The 3rd annual Black Arts & Film Festival

Carla Bristol


By J.A. Jones, Staff Writer

ST. PETERSBURG –Whether visual arts enthusiasts, dance aficionados, jazz connoisseurs or simply curious weekend strollers, there was no shortage of eclectic offerings to revitalize the soul at Gallerie 909’s third annual Black Arts & Film Festival.

This year’s festival, held Saturday, Feb. 24 at the Skyway Marina Mall, brought painters, sculptors, mixed-media artisans and jewelry designers together with live performances from the Dundu Dole Urban Ballet, Tampa’s Kuumba dancers and drummers, cutting-edge jazz musician Rick Adams, youth dancers from Competitive Edge Dance Company and a presentation by alumni from the heralded Black History Pageant. The festival also sponsored an independent film exhibition at Sundial the night before.

Festival founder, director and Gallerie 909’s owner and curator Carla Bristol was ecstatic about the impact of the event.

Arnold Swepson Black Art, ae, featured

“The festival was fantastic. It shows you that people are the ones that create spaces. So, it didn’t matter that the festival wasn’t on 22nd [Street] or that now it’s in the Skyway district. People still came out and supported. Artists still came out.”

Skyway Mall’s parking area was filled with crafts and creations by over 40 local and national artists and the creations were as multi-faceted as their creators.

Artists such as Fred “Rootman” Woods, a Gainesville native now living in St. Pete, discussed his widely varied and brilliantly conceived paintings, sketches and postcards.

“What I do I call ‘art for the soul.’ Most of my pieces have a story that go along with it,” he said.

Woods had an opportunity three years ago to go to Haiti and teach art to some of the country’s orphaned children. Some of his paintings are inspired by the richness of Haiti and how proud the people are.

“So much devastation, but it was beautiful; the people themselves, their souls were beautiful,” he recalled.

Creators such as the founders of Etc. Crafts, who presented a number of their uniquely designed treasures, Eugenia Connor-Washington’s mixed-media quilts and Janis McLamore-Smith’s clay and glass mosaics, all displayed their work.

“I’m a quilt artist,” Connor-Washington remarked. She creates functional quilts, bed-sized quilts and art quilts. “I design fabrics and dye fabrics with different techniques and employ them in my work.”

Of her delicate but powerful clay mosaics, McLamore-Smith works primarily in clay and stained glass with themes tending to be more Afrocentric and Native American.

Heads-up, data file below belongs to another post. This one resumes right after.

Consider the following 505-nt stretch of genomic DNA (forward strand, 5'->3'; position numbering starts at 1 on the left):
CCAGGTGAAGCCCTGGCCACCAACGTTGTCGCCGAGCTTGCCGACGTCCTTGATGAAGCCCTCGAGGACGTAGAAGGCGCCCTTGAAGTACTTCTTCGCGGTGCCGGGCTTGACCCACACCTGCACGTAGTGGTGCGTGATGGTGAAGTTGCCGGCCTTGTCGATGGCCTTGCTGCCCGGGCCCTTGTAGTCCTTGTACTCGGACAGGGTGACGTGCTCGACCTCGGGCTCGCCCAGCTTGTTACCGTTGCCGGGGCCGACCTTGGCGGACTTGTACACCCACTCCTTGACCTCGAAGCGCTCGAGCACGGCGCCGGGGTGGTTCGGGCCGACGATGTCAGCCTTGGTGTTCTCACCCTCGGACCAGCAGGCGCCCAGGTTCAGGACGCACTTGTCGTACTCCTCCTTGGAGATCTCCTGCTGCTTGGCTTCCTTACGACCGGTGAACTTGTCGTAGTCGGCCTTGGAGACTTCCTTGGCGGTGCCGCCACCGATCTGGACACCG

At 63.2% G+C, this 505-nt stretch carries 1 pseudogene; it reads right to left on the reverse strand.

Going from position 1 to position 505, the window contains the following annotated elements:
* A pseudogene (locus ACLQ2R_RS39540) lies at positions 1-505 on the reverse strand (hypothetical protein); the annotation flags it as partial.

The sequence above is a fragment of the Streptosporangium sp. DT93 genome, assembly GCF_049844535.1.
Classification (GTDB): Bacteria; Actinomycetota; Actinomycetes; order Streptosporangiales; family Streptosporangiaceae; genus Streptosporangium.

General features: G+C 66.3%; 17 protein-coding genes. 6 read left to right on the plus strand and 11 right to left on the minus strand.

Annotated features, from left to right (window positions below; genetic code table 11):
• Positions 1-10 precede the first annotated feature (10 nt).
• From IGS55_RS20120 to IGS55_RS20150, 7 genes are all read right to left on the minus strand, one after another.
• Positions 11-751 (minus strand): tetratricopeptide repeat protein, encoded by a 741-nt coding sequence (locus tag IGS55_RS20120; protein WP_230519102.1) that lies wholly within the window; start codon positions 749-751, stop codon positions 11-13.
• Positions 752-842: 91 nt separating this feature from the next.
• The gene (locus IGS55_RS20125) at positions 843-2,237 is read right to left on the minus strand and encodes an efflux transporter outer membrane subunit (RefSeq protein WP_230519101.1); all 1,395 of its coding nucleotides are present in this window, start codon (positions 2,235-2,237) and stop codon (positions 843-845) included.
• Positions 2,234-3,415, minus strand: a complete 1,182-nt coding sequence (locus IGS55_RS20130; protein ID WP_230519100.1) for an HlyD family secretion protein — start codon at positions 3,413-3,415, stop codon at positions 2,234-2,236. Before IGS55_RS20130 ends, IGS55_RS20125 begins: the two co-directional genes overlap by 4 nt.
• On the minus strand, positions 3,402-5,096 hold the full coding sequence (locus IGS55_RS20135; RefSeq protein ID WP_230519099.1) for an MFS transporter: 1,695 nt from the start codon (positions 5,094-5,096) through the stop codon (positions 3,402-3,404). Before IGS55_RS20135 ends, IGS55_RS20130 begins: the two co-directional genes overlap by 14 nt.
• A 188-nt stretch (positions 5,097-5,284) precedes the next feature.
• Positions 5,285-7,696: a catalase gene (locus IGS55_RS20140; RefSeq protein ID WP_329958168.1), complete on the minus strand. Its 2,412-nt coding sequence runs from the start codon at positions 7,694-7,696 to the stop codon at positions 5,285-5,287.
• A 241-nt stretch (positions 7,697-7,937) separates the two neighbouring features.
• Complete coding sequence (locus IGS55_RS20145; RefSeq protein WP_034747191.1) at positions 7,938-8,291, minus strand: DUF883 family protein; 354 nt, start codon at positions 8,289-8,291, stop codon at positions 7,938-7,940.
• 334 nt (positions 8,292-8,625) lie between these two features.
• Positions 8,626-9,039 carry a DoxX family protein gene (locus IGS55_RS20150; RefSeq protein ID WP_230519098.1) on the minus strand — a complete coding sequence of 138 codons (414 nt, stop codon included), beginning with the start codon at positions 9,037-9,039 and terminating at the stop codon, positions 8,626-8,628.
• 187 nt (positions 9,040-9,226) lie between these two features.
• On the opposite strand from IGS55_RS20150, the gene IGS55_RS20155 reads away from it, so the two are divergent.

Other artists with unique works included Land O’ Lakes resident Arnold Swepson, Jr., whose busts and full-body-sized works were made of repurposed metal from air conditioning filters and chicken wire, and 24-year-old artist Kendra, newly transplanted to Jacksonville from New York, was there representing a younger demographic.

“I got inspired to start painting last year but I’ve been an artist since I was eight years old,” she professed. “My inspiration comes from history and showing people that there’s not just fear but beauty in it.”

Kendra’s art incorporated her comic-strip-inspired graphics with found-art objects.

Carrie Boucher and crew were on hand with the NOMAD Art Bus providing a live art-making experience for the festival’s youngest attendees, who brought their visions to life on the specially retrofitted bus. They are based here in St. Pete but travel throughout the Tampa Bay area interacting with the public by bus painting.

“What I like to say is that we’re a crew of rogue art teachers who drop-in in the community and do art engagement with kids.”

The Bluebird Book Bus also reached out to the youth in attendance with their literary offerings.

For Bristol, the festival was a success for a number of reasons.

“This was the third year of the festival. One change this year, other than the location, was that this year we were able to actually rent out a theater at the Sundial to host the film component, and that was extremely successful.”

And whether listening to the sounds of Adams’ complex horn solos, enjoying the dance and drums of Dundu Dole and Kuumba or experiencing moving renditions of classic black poems performed by the Black History Pageant Alumni, audience members on the plaza were kept enrapt by the energy, spectacle and emotion of the performers.

“This year we did a major highlight in performing arts…it was still a highlight on arts and culture, but that performance piece was critical,” said Bristol, who also sits on the boards of Creative Pinellas and Studio@620. “And for the Skyway district, they needed something to bring traffic to that plaza. Even the following day people came to that mall because they said that they saw the parking lot was full the day before.”

The arts festival was definitely an economic boost for the vendors inside the Skyway Mall, which was always a part of Bristol’s mission: to impact the community where the festival was held.

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